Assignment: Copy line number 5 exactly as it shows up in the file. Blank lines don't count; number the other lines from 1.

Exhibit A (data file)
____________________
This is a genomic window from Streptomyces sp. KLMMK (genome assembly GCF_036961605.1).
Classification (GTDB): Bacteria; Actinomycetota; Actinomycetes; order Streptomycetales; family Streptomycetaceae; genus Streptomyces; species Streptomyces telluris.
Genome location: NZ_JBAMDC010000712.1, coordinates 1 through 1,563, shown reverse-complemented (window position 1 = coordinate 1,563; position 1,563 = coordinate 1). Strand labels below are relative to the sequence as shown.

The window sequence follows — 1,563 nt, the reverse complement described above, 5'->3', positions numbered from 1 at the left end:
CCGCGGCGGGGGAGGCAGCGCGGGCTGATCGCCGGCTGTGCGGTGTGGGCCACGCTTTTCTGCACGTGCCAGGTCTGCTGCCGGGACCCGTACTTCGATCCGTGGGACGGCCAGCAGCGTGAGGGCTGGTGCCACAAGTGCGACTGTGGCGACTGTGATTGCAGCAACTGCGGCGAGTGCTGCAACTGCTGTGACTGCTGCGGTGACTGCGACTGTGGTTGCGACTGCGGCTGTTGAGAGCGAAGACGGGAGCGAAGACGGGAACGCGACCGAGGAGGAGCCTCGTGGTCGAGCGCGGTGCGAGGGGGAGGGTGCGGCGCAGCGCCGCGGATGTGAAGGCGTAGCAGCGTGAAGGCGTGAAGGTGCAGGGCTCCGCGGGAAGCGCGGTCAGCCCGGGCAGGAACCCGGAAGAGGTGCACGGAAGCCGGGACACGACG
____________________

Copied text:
CCGCGGCGGGGGAGGCAGCGCGGGCTGATCGCCGGCTGTGCGGTGTGGGCCACGCTTTTCTGCACGTGCCAGGTCTGCTGCCGGGACCCGTACTTCGATCCGTGGGACGGCCAGCAGCGTGAGGGCTGGTGCCACAAGTGCGACTGTGGCGACTGTGATTGCAGCAACTGCGGCGAGTGCTGCAACTGCTGTGACTGCTGCGGTGACTGCGACTGTGGTTGCGACTGCGGCTGTTGAGAGCGAAGACGGGAGCGAAGACGGGAACGCGACCGAGGAGGAGCCTCGTGGTCGAGCGCGGTGCGAGGGGGAGGGTGCGGCGCAGCGCCGCGGATGTGAAGGCGTAGCAGCGTGAAGGCGTGAAGGTGCAGGGCTCCGCGGGAAGCGCGGTCAGCCCGGGCAGGAACCCGGAAGAGGTGCACGGAAGCCGGGACACGACG